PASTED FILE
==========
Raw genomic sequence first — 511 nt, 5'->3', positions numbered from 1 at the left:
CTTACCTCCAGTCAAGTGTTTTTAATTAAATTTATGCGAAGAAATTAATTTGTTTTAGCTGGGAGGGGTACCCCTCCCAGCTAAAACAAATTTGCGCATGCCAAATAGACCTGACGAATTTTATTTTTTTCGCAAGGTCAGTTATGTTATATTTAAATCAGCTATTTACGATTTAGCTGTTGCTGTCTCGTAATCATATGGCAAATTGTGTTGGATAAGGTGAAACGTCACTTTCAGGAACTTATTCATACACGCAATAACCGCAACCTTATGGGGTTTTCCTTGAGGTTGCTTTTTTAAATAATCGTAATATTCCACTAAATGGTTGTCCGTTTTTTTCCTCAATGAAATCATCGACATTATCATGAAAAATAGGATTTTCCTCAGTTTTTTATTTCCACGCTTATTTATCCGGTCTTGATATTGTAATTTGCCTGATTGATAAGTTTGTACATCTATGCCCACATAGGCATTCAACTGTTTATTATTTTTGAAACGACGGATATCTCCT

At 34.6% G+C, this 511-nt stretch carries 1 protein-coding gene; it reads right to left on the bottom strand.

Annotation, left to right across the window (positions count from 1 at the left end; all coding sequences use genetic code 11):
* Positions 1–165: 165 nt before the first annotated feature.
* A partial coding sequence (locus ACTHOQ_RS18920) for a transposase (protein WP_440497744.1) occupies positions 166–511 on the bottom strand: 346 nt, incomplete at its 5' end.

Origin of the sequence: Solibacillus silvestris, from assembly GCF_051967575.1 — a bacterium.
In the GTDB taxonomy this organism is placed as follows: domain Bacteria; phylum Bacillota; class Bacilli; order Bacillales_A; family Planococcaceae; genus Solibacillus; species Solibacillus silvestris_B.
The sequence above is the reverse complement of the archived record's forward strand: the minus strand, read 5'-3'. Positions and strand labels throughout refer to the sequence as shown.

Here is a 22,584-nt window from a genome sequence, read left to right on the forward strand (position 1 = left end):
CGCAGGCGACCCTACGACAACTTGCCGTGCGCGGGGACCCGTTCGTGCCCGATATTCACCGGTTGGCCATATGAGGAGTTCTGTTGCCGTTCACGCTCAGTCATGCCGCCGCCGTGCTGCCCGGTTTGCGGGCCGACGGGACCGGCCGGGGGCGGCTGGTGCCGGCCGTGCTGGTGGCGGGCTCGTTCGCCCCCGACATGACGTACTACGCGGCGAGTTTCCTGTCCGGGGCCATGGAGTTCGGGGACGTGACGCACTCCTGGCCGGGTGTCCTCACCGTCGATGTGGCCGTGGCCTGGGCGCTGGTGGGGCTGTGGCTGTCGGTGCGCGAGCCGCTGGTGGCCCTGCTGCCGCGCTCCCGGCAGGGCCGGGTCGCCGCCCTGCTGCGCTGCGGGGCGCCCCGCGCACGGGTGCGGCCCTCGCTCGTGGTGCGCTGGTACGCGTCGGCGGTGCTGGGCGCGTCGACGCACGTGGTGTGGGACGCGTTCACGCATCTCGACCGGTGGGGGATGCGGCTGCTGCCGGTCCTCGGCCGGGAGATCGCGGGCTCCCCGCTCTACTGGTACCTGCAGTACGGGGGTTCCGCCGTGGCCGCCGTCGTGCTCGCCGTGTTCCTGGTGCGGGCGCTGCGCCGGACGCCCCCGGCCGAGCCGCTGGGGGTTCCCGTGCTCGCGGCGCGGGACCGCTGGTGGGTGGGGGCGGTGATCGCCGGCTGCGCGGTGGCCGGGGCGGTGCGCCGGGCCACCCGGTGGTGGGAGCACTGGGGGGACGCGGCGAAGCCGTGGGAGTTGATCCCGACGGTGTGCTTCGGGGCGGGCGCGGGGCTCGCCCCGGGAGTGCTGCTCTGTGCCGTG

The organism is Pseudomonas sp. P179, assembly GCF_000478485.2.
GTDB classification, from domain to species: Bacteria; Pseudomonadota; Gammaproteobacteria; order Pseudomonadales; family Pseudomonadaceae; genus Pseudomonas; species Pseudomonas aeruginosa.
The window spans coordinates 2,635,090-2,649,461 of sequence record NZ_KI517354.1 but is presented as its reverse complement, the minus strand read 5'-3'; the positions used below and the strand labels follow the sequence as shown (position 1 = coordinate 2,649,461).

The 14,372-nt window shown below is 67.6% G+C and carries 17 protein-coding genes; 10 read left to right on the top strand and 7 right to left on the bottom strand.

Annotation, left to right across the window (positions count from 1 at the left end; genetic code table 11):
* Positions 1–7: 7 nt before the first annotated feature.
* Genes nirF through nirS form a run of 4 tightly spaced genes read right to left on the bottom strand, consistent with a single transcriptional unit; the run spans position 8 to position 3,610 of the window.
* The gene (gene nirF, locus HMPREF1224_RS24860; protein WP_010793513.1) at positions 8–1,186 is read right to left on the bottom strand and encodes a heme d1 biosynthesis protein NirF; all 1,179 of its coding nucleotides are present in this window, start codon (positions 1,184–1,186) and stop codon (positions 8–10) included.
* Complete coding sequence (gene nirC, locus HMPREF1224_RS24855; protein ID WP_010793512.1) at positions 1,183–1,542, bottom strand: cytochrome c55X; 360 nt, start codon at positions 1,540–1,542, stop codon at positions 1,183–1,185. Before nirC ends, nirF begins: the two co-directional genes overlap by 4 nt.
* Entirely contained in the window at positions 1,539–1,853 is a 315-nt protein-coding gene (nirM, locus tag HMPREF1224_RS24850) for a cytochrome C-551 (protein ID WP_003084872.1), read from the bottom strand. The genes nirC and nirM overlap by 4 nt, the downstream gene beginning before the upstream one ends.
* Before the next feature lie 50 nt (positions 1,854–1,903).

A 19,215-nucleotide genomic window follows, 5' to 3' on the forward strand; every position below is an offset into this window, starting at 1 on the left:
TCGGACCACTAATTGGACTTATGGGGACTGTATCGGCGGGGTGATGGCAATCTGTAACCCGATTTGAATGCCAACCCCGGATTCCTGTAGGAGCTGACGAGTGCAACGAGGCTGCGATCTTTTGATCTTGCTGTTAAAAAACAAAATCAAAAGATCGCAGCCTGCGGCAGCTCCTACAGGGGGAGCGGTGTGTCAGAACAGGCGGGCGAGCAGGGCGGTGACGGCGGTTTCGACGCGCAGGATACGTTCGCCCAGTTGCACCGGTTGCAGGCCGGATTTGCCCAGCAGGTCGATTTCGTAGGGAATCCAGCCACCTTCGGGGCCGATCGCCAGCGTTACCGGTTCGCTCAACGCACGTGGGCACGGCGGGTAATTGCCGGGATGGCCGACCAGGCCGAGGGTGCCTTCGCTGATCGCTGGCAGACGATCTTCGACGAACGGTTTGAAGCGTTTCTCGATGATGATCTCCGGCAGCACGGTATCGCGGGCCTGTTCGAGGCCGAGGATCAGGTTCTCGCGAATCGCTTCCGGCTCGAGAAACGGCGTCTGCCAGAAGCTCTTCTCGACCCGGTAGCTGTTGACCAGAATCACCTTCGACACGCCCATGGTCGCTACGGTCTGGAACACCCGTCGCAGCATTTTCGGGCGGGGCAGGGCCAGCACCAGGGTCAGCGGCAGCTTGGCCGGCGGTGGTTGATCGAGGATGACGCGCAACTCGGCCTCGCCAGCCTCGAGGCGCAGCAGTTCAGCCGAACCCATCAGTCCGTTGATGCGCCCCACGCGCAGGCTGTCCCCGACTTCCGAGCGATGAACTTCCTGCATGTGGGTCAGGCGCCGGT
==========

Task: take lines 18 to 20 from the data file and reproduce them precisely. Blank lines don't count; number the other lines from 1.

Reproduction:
* Genes nirF through nirS form a run of 4 tightly spaced genes read right to left on the bottom strand, consistent with a single transcriptional unit; the run spans position 8 to position 3,610 of the window.
* The gene (gene nirF, locus HMPREF1224_RS24860; protein WP_010793513.1) at positions 8–1,186 is read right to left on the bottom strand and encodes a heme d1 biosynthesis protein NirF; all 1,179 of its coding nucleotides are present in this window, start codon (positions 1,184–1,186) and stop codon (positions 8–10) included.
* Complete coding sequence (gene nirC, locus HMPREF1224_RS24855; protein ID WP_010793512.1) at positions 1,183–1,542, bottom strand: cytochrome c55X; 360 nt, start codon at positions 1,540–1,542, stop codon at positions 1,183–1,185. Before nirC ends, nirF begins: the two co-directional genes overlap by 4 nt.